I do wonder if excess fur in his stomach is making things worse since the hairball supplement I gave him at the beginning really did help. He is very particular about his grooming, so I feel like he swallows a lot more fur than an average cat. His timed feeder came today, so I'll see if that helps! Thanks for replying. It's nice to know that someone else has gone through the same thing and been able to lessen it!
 

maggie101

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I do wonder if excess fur in his stomach is making things worse since the hairball supplement I gave him at the beginning really did help. He is very particular about his grooming, so I feel like he swallows a lot more fur than an average cat. His timed feeder came today, so I'll see if that helps! Thanks for replying. It's nice to know that someone else has gone through the same thing and been able to lessen it!
My vet said even though it's just spit and fur it is still a hair ball. She is a major cleaner. After brushing wipe her with a warm towel since she will clean herself afterwards. In a way,you are lucky to have one cat. I have 3 that will eat others food so I make myself get up at 5 and open thier timers
 

maggie101

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Also laxitone should be given hours after they eat. Not right after or before. I bought a tube called cat Lax to try. The consistency is not as thick so it's easier for my cat with a smooth toung.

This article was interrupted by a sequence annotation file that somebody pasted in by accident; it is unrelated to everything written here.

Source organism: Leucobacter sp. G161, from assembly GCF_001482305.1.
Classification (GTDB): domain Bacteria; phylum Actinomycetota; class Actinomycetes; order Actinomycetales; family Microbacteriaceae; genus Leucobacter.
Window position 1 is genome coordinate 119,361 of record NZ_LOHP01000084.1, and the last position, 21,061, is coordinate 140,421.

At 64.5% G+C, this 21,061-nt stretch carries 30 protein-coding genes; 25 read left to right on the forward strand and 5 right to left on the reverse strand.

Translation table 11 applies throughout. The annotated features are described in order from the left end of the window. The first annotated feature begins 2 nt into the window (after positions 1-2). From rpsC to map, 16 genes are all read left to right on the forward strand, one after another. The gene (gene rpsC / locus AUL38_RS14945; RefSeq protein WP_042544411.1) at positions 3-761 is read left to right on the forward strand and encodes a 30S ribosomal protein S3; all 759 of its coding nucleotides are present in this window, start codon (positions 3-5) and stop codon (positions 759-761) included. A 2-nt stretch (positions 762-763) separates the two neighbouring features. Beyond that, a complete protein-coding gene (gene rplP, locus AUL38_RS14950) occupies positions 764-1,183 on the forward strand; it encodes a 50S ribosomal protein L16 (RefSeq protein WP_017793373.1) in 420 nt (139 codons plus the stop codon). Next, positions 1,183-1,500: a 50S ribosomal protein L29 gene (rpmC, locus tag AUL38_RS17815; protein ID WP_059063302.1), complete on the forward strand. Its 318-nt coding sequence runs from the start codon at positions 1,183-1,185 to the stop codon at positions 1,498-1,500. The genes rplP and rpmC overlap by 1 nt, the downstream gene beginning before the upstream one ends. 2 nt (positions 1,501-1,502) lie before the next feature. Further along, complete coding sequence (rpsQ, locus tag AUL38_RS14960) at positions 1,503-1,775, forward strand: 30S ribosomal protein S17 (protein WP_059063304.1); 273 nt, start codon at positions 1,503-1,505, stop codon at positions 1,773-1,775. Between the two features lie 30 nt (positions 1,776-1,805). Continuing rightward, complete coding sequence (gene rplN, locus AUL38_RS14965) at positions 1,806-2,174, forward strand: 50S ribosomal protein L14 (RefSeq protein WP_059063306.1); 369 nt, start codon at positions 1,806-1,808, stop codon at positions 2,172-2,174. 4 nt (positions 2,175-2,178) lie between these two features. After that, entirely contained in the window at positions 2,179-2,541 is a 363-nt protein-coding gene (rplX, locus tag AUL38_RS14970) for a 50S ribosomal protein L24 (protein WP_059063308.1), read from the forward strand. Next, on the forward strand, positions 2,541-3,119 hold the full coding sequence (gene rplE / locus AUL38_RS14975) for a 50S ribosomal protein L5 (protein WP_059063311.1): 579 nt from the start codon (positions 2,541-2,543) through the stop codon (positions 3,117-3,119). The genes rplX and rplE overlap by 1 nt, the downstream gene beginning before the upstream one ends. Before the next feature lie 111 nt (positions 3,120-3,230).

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theorangecat

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Just an update in case anyone else stumbles across this while looking for answers. I got him a timed feeder and have been giving him 15-20 pieces of dry food between 1:00-2:00AM. It's been 9 nights so far, and he's only thrown up once, and that was when the feeder didn't open until almost 3AM. Thanks to everyone who gave advice!
 

daftcat75

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Just an update in case anyone else stumbles across this while looking for answers. I got him a timed feeder and have been giving him 15-20 pieces of dry food between 1:00-2:00AM. It's been 9 nights so far, and he's only thrown up once, and that was when the feeder didn't open until almost 3AM. Thanks to everyone who gave advice!
I recommend deploying the feeders in pairs and staggering their openings to cover more time and also protect against future failures to open.